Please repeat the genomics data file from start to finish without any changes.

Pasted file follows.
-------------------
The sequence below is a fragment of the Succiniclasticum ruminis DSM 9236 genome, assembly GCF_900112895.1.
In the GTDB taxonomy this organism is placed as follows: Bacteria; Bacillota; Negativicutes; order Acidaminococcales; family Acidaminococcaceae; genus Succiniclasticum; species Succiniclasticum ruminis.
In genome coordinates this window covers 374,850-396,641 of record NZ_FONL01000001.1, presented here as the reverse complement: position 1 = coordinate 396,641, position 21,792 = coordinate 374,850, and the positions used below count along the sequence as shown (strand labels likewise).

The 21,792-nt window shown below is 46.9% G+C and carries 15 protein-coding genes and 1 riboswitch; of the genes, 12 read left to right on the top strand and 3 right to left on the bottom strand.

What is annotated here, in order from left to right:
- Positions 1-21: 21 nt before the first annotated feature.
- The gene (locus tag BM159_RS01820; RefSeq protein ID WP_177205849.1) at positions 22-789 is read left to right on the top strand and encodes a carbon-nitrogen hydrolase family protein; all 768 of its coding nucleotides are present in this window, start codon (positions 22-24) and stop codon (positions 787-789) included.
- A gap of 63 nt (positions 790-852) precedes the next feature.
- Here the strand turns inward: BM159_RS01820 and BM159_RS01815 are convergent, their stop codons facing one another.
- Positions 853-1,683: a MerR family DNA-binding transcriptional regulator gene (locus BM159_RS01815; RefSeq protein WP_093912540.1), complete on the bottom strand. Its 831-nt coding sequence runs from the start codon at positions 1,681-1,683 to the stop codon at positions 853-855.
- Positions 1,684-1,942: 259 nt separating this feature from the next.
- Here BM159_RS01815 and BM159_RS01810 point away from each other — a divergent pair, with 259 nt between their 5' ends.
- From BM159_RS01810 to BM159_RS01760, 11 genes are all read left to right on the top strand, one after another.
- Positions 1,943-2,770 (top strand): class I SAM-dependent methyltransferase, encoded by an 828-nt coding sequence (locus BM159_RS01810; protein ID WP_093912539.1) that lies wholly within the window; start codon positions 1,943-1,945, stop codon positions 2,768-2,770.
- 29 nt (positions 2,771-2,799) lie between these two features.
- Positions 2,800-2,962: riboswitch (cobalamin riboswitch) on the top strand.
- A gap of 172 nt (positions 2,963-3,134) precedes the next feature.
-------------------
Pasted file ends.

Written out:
The sequence below is a fragment of the Succiniclasticum ruminis DSM 9236 genome, assembly GCF_900112895.1.
In the GTDB taxonomy this organism is placed as follows: Bacteria; Bacillota; Negativicutes; order Acidaminococcales; family Acidaminococcaceae; genus Succiniclasticum; species Succiniclasticum ruminis.
In genome coordinates this window covers 374,850-396,641 of record NZ_FONL01000001.1, presented here as the reverse complement: position 1 = coordinate 396,641, position 21,792 = coordinate 374,850, and the positions used below count along the sequence as shown (strand labels likewise).

The 21,792-nt window shown below is 46.9% G+C and carries 15 protein-coding genes and 1 riboswitch; of the genes, 12 read left to right on the top strand and 3 right to left on the bottom strand.

What is annotated here, in order from left to right:
- Positions 1-21: 21 nt before the first annotated feature.
- The gene (locus tag BM159_RS01820; RefSeq protein ID WP_177205849.1) at positions 22-789 is read left to right on the top strand and encodes a carbon-nitrogen hydrolase family protein; all 768 of its coding nucleotides are present in this window, start codon (positions 22-24) and stop codon (positions 787-789) included.
- A gap of 63 nt (positions 790-852) precedes the next feature.
- Here the strand turns inward: BM159_RS01820 and BM159_RS01815 are convergent, their stop codons facing one another.
- Positions 853-1,683: a MerR family DNA-binding transcriptional regulator gene (locus BM159_RS01815; RefSeq protein WP_093912540.1), complete on the bottom strand. Its 831-nt coding sequence runs from the start codon at positions 1,681-1,683 to the stop codon at positions 853-855.
- Positions 1,684-1,942: 259 nt separating this feature from the next.
- Here BM159_RS01815 and BM159_RS01810 point away from each other — a divergent pair, with 259 nt between their 5' ends.
- From BM159_RS01810 to BM159_RS01760, 11 genes are all read left to right on the top strand, one after another.
- Positions 1,943-2,770 (top strand): class I SAM-dependent methyltransferase, encoded by an 828-nt coding sequence (locus BM159_RS01810; protein ID WP_093912539.1) that lies wholly within the window; start codon positions 1,943-1,945, stop codon positions 2,768-2,770.
- 29 nt (positions 2,771-2,799) lie between these two features.
- Positions 2,800-2,962: riboswitch (cobalamin riboswitch) on the top strand.
- A gap of 172 nt (positions 2,963-3,134) precedes the next feature.